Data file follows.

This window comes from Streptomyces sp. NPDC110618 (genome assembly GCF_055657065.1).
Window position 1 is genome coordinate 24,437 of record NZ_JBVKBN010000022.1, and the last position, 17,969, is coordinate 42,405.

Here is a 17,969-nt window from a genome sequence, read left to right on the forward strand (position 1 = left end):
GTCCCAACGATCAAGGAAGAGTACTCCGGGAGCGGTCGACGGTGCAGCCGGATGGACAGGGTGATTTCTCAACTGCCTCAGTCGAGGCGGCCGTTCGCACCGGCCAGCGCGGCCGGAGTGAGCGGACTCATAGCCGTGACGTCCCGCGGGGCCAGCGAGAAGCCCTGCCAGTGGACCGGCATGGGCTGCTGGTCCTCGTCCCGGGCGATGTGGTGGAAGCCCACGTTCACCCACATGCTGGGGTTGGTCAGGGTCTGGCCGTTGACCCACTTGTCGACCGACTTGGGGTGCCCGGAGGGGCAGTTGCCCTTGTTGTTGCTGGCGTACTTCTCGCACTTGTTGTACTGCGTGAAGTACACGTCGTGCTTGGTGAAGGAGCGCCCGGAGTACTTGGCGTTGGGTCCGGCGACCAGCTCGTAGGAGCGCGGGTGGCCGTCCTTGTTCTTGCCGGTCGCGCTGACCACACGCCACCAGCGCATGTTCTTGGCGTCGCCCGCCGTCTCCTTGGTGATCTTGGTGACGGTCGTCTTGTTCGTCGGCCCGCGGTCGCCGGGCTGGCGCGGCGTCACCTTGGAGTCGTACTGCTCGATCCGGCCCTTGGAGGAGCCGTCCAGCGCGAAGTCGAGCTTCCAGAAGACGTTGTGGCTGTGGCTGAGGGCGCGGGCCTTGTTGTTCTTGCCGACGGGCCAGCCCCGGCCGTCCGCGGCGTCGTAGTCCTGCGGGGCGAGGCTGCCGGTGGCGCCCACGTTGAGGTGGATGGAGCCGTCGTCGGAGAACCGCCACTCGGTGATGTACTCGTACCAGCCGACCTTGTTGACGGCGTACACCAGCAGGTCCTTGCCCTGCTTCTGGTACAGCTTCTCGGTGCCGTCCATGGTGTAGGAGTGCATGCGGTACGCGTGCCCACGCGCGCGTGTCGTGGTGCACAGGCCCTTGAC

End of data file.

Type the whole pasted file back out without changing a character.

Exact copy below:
This window comes from Streptomyces sp. NPDC110618 (genome assembly GCF_055657065.1).
Window position 1 is genome coordinate 24,437 of record NZ_JBVKBN010000022.1, and the last position, 17,969, is coordinate 42,405.

Here is a 17,969-nt window from a genome sequence, read left to right on the forward strand (position 1 = left end):
GTCCCAACGATCAAGGAAGAGTACTCCGGGAGCGGTCGACGGTGCAGCCGGATGGACAGGGTGATTTCTCAACTGCCTCAGTCGAGGCGGCCGTTCGCACCGGCCAGCGCGGCCGGAGTGAGCGGACTCATAGCCGTGACGTCCCGCGGGGCCAGCGAGAAGCCCTGCCAGTGGACCGGCATGGGCTGCTGGTCCTCGTCCCGGGCGATGTGGTGGAAGCCCACGTTCACCCACATGCTGGGGTTGGTCAGGGTCTGGCCGTTGACCCACTTGTCGACCGACTTGGGGTGCCCGGAGGGGCAGTTGCCCTTGTTGTTGCTGGCGTACTTCTCGCACTTGTTGTACTGCGTGAAGTACACGTCGTGCTTGGTGAAGGAGCGCCCGGAGTACTTGGCGTTGGGTCCGGCGACCAGCTCGTAGGAGCGCGGGTGGCCGTCCTTGTTCTTGCCGGTCGCGCTGACCACACGCCACCAGCGCATGTTCTTGGCGTCGCCCGCCGTCTCCTTGGTGATCTTGGTGACGGTCGTCTTGTTCGTCGGCCCGCGGTCGCCGGGCTGGCGCGGCGTCACCTTGGAGTCGTACTGCTCGATCCGGCCCTTGGAGGAGCCGTCCAGCGCGAAGTCGAGCTTCCAGAAGACGTTGTGGCTGTGGCTGAGGGCGCGGGCCTTGTTGTTCTTGCCGACGGGCCAGCCCCGGCCGTCCGCGGCGTCGTAGTCCTGCGGGGCGAGGCTGCCGGTGGCGCCCACGTTGAGGTGGATGGAGCCGTCGTCGGAGAACCGCCACTCGGTGATGTACTCGTACCAGCCGACCTTGTTGACGGCGTACACCAGCAGGTCCTTGCCCTGCTTCTGGTACAGCTTCTCGGTGCCGTCCATGGTGTAGGAGTGCATGCGGTACGCGTGCCCACGCGCGCGTGTCGTGGTGCACAGGCCCTTGAC